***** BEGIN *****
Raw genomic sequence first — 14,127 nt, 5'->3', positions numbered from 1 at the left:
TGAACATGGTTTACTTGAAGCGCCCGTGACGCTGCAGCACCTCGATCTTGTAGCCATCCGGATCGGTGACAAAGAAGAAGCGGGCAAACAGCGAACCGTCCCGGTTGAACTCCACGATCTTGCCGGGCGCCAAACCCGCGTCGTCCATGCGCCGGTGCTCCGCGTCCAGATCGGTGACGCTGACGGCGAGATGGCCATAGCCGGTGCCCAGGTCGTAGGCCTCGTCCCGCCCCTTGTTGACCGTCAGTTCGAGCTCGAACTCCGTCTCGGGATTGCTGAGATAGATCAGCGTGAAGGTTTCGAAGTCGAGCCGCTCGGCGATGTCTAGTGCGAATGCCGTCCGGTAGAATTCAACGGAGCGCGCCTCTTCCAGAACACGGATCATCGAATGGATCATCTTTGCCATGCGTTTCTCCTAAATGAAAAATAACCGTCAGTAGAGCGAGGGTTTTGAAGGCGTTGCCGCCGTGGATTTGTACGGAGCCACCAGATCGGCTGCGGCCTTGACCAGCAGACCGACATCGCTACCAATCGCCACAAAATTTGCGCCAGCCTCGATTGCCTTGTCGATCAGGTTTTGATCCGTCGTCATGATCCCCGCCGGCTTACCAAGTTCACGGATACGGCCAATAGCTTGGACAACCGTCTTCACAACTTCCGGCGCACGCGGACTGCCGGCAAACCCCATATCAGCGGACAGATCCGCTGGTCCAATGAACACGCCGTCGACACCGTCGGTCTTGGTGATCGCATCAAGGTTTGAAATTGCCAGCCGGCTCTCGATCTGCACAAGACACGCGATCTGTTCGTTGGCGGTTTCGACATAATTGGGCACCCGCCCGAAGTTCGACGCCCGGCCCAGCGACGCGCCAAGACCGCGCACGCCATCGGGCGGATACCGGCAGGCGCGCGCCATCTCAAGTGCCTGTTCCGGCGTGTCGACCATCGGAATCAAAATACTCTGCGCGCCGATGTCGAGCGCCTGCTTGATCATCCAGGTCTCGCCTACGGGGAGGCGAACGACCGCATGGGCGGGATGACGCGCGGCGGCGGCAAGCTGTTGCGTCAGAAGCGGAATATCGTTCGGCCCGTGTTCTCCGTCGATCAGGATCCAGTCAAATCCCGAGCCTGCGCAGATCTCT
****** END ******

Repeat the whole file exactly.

Raw genomic sequence first — 14,127 nt, 5'->3', positions numbered from 1 at the left:
TGAACATGGTTTACTTGAAGCGCCCGTGACGCTGCAGCACCTCGATCTTGTAGCCATCCGGATCGGTGACAAAGAAGAAGCGGGCAAACAGCGAACCGTCCCGGTTGAACTCCACGATCTTGCCGGGCGCCAAACCCGCGTCGTCCATGCGCCGGTGCTCCGCGTCCAGATCGGTGACGCTGACGGCGAGATGGCCATAGCCGGTGCCCAGGTCGTAGGCCTCGTCCCGCCCCTTGTTGACCGTCAGTTCGAGCTCGAACTCCGTCTCGGGATTGCTGAGATAGATCAGCGTGAAGGTTTCGAAGTCGAGCCGCTCGGCGATGTCTAGTGCGAATGCCGTCCGGTAGAATTCAACGGAGCGCGCCTCTTCCAGAACACGGATCATCGAATGGATCATCTTTGCCATGCGTTTCTCCTAAATGAAAAATAACCGTCAGTAGAGCGAGGGTTTTGAAGGCGTTGCCGCCGTGGATTTGTACGGAGCCACCAGATCGGCTGCGGCCTTGACCAGCAGACCGACATCGCTACCAATCGCCACAAAATTTGCGCCAGCCTCGATTGCCTTGTCGATCAGGTTTTGATCCGTCGTCATGATCCCCGCCGGCTTACCAAGTTCACGGATACGGCCAATAGCTTGGACAACCGTCTTCACAACTTCCGGCGCACGCGGACTGCCGGCAAACCCCATATCAGCGGACAGATCCGCTGGTCCAATGAACACGCCGTCGACACCGTCGGTCTTGGTGATCGCATCAAGGTTTGAAATTGCCAGCCGGCTCTCGATCTGCACAAGACACGCGATCTGTTCGTTGGCGGTTTCGACATAATTGGGCACCCGCCCGAAGTTCGACGCCCGGCCCAGCGACGCGCCAAGACCGCGCACGCCATCGGGCGGATACCGGCAGGCGCGCGCCATCTCAAGTGCCTGTTCCGGCGTGTCGACCATCGGAATCAAAATACTCTGCGCGCCGATGTCGAGCGCCTGCTTGATCATCCAGGTCTCGCCTACGGGGAGGCGAACGACCGCATGGGCGGGATGACGCGCGGCGGCGGCAAGCTGTTGCGTCAGAAGCGGAATATCGTTCGGCCCGTGTTCTCCGTCGATCAGGATCCAGTCAAATCCCGAGCCTGCGCAGATCTCT